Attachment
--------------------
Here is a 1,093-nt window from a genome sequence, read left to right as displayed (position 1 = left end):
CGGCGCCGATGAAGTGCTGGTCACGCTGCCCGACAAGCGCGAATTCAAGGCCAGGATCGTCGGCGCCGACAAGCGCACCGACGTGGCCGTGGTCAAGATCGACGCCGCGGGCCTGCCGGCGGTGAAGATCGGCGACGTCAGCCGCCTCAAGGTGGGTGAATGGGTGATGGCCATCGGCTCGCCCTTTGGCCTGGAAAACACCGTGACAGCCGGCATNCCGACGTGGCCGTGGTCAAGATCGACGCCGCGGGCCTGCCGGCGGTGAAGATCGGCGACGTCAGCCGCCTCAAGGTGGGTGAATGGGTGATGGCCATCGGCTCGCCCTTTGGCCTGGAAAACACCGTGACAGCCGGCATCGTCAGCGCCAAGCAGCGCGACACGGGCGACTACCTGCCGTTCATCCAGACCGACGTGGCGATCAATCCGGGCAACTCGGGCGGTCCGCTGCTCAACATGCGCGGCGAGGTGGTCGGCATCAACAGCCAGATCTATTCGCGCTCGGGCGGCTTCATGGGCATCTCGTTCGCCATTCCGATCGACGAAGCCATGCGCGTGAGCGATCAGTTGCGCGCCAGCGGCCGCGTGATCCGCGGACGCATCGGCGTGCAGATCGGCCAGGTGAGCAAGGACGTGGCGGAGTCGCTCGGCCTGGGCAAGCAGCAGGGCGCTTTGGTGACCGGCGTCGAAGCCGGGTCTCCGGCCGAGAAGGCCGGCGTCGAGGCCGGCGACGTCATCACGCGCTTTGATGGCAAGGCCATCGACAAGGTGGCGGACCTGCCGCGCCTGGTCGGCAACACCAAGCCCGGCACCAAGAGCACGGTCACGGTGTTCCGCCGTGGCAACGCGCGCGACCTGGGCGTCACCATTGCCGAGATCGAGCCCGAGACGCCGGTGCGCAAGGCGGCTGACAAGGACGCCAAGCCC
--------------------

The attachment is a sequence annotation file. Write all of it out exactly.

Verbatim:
Here is a 1,093-nt window from a genome sequence, read left to right as displayed (position 1 = left end):
CGGCGCCGATGAAGTGCTGGTCACGCTGCCCGACAAGCGCGAATTCAAGGCCAGGATCGTCGGCGCCGACAAGCGCACCGACGTGGCCGTGGTCAAGATCGACGCCGCGGGCCTGCCGGCGGTGAAGATCGGCGACGTCAGCCGCCTCAAGGTGGGTGAATGGGTGATGGCCATCGGCTCGCCCTTTGGCCTGGAAAACACCGTGACAGCCGGCATNCCGACGTGGCCGTGGTCAAGATCGACGCCGCGGGCCTGCCGGCGGTGAAGATCGGCGACGTCAGCCGCCTCAAGGTGGGTGAATGGGTGATGGCCATCGGCTCGCCCTTTGGCCTGGAAAACACCGTGACAGCCGGCATCGTCAGCGCCAAGCAGCGCGACACGGGCGACTACCTGCCGTTCATCCAGACCGACGTGGCGATCAATCCGGGCAACTCGGGCGGTCCGCTGCTCAACATGCGCGGCGAGGTGGTCGGCATCAACAGCCAGATCTATTCGCGCTCGGGCGGCTTCATGGGCATCTCGTTCGCCATTCCGATCGACGAAGCCATGCGCGTGAGCGATCAGTTGCGCGCCAGCGGCCGCGTGATCCGCGGACGCATCGGCGTGCAGATCGGCCAGGTGAGCAAGGACGTGGCGGAGTCGCTCGGCCTGGGCAAGCAGCAGGGCGCTTTGGTGACCGGCGTCGAAGCCGGGTCTCCGGCCGAGAAGGCCGGCGTCGAGGCCGGCGACGTCATCACGCGCTTTGATGGCAAGGCCATCGACAAGGTGGCGGACCTGCCGCGCCTGGTCGGCAACACCAAGCCCGGCACCAAGAGCACGGTCACGGTGTTCCGCCGTGGCAACGCGCGCGACCTGGGCGTCACCATTGCCGAGATCGAGCCCGAGACGCCGGTGCGCAAGGCGGCTGACAAGGACGCCAAGCCC